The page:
There's Magick in thy Maiestie, which ha's
My Euils coniur'd to remembrance; and
From thy admiring Daughter tooke the Spirits,
Standing like Stone with thee.

Perd.
And giue me leaue,
And doe not say 'tis Superstition, that
I kneele, and then implore her Blessing. Lady,
Deere Queene, that ended when I but began,
Giue me that hand of yours, to kisse.

Paul.
O, patience:
The Statue is but newly fix'd; the Colour's
Not dry.

Cam.
My Lord, your Sorrow was too sore lay'd-on,
Which sixteene Winters cannot blow away,
So many Summers dry: scarce any Ioy
Did euer so long liue; no Sorrow,
But kill'd it selfe much sooner.

Pol.
Deere my Brother,
Let him, that was the cause of this, haue powre
To take-off so much griefe from you, as he
Will peece vp in himselfe.

Paul.
Indeed my Lord,
If I had thought the sight of my poore Image
Would thus haue wrought you (for the Stone is mine)
Il'd not haue shew'd it.

Leo.
Doe not draw the Curtaine.

Paul.
No longer shall you gaze on't, least your Fancie
May thinke anon, it moues.

Leo.
Let be, let be:
Would I were dead, but that me thinkes alreadie.
(What was he that did make it?) See (my Lord)
Would you not deeme it breath'd? and that those veines
Did verily beare blood?

Pol.
'Masterly done:
The very Life seemes warme vpon her Lippe.

Leo.
The fixure of her Eye ha's motion in't,
As we are mock'd with Art.

Paul.
Ile draw the Curtaine:
My Lord's almost so farre transported, that
Hee'le thinke anon it liues.

Leo.
Oh sweet Paulina,
Make me to thinke so twentie yeeres together:
No setled Sences of the World can match
The pleasure of that madnesse. Let't alone.

Paul.
I am sorry (Sir) I haue thus farre stir'd you: but
I could afflict you farther.

Leo.
Doe Paulina:
For this Affliction ha's a taste as sweet
As any Cordiall comfort. Still me thinkes
There is an ayre comes from her. What fine Chizzell
Could euer yet cut breath? Let no man mock me,
For I will kisse her.

Paul.
Good my Lord, forbeare:
The ruddinesse vpon her Lippe, is wet:
You'le marre it, if you kisse it; stayne your owne
With Oyly Painting: shall I draw the Curtaine.

Leo.
No: not these twentie yeeres.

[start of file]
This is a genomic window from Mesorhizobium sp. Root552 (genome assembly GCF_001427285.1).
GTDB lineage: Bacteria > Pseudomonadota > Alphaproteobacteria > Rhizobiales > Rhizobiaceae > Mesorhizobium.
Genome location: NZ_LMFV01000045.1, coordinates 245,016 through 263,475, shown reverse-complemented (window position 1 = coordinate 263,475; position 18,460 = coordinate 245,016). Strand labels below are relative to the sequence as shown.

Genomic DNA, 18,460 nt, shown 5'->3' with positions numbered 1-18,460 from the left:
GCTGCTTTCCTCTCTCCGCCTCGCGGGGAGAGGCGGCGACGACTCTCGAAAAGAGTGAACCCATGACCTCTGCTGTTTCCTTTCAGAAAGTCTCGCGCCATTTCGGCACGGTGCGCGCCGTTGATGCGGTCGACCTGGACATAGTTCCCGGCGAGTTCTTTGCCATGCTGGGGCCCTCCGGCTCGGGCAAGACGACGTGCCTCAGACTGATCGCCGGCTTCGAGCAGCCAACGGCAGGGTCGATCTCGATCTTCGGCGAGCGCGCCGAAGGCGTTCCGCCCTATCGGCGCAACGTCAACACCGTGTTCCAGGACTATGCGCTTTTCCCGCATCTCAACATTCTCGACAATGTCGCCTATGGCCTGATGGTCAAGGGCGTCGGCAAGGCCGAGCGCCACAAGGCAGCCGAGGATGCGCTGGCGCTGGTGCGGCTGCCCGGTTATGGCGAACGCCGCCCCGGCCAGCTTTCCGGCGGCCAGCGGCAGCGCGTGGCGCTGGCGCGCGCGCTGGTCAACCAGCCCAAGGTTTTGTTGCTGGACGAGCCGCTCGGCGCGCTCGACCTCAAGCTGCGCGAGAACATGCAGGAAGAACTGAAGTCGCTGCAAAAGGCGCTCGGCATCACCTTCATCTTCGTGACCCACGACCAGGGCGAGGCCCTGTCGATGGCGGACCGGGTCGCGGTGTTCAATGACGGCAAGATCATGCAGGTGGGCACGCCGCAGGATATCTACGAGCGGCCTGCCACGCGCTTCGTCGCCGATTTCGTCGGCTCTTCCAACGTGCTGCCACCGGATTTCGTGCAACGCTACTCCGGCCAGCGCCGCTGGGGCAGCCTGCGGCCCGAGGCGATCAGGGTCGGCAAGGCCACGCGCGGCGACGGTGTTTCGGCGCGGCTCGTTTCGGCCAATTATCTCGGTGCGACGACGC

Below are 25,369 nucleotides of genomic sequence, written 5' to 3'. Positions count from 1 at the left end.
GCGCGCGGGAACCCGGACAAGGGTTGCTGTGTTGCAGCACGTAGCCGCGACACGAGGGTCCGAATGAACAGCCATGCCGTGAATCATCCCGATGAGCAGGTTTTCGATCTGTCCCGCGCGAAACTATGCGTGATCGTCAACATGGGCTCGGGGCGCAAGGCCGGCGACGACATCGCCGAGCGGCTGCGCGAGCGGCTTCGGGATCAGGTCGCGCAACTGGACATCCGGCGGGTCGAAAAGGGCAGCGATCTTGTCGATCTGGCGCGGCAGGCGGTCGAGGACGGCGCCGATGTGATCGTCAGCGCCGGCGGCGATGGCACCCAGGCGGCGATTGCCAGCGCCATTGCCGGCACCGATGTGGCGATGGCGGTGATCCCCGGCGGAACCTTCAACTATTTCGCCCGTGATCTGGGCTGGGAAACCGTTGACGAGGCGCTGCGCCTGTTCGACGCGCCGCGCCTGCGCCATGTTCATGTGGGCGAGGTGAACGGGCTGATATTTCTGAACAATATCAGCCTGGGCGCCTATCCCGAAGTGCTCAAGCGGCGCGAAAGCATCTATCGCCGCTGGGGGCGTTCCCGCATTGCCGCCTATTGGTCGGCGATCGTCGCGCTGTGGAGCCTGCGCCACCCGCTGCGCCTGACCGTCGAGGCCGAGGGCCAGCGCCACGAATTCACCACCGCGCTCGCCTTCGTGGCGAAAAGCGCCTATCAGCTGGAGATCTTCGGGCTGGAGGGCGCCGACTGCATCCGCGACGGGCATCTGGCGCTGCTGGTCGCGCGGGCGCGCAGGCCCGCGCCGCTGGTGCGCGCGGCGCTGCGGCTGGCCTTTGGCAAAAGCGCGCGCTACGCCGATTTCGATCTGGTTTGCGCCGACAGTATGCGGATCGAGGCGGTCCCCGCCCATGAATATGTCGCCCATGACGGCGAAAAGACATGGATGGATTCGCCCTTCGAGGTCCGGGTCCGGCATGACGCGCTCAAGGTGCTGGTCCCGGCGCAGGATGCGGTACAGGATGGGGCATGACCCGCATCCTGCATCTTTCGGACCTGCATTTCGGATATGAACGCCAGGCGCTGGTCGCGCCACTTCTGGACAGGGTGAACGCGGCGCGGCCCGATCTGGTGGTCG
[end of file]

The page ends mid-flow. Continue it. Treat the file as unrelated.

Perd.
So long could I
Stand-by, a looker-on.

Paul.
Either forbeare,
Quit presently the Chappell, or resolue you
For more amazement: if you can behold it,
Ile make the Statue moue indeed; descend,
And take you by the hand: but then you'le thinke
(Which I protest against) I am assisted
By wicked Powers.

Leo.
What you can make her doe,
I am content to looke on: what to speake,
I am content to heare: for 'tis as easie
To make her speake, as moue.

Paul.
It is requir'd
You doe awake your Faith: then, all stand still:
On: those that thinke it is vnlawfull Businesse
I am about, let them depart.

Leo.
Proceed:
No foot shall stirre.

Paul.
Musick; awake her: Strike:
'Tis time: descend: be Stone no more: approach:
Strike all that looke vpon with meruaile: Come:
Ile fill your Graue vp: stirre: nay, come away:
Bequeath to Death your numnesse: (for from him,
Deare Life redeemes you) you perceiue she stirres:

Start not: her Actions shall be holy, as
You heare my Spell is lawfull: doe not shun her,
Vntill you see her dye againe; for then
You kill her double: Nay, present your Hand:
When she was young, you woo'd her: now, in age,
Is she become the Suitor?

Leo.
Oh, she's warme:
If this be Magick, let it be an Art
Lawfull as Eating.

Pol.
She embraces him.

Cam.
She hangs about his necke,
If she pertaine to life, let her speake too.

Pol.
I, and make it manifest where she ha's liu'd,
Or how stolne from the dead?

Paul.
That she is liuing,
Were it but told you, should be hooted at
Like an old Tale: but it appeares she liues,
Though yet she speake not. Marke a little while:
Please you to interpose (faire Madam) kneele,
And pray your Mothers blessing: turne good Lady,
Our Perdita is found.

Her.
You Gods looke downe,
And from your sacred Viols poure your graces
Vpon my daughters head: Tell me (mine owne)
Where hast thou bin preseru'd? Where liu'd? How found
Thy Fathers Court? For thou shalt heare that I
Knowing by Paulina, that the Oracle
Gaue hope thou wast in being, haue preseru'd
My selfe, to see the yssue.

Paul.
There's time enough for that,
Least they desire (vpon this push) to trouble
Your ioyes, with like Relation. Go together
You precious winners all: your exultation
Partake to euery one: I (an old Turtle)
Will wing me to some wither'd bough, and there
My Mate (that's neuer to be found againe)
Lament, till I am lost.

Leo.
O peace Paulina:
Thou shouldst a husband take by my consent,
As I by thine a Wife. This is a Match,
And made betweene's by Vowes. Thou hast found mine,
But how, is to be question'd: for I saw her
(As I thought) dead: and haue (in vaine) said many
A prayer vpon her graue. Ile not seeke farre
(For him, I partly know his minde) to finde thee
An honourable husband. Come Camillo,
And take her by the hand: whose worth, and honesty
Is richly noted: and heere iustified
By Vs, a paire of Kings. Let's from this place.
What? looke vpon my Brother: both your pardons,
That ere I put betweene your holy lookes
My ill suspition: This your Son-in-law,
And Sonne vnto the King, whom heauens directing
Is troth-plight to your daughter. Good Paulina,
Leade vs from hence, where we may leysurely
Each one demand, and answere to his part
Perform'd in this wide gap of Time, since first
We were disseuer'd: Hastily lead away.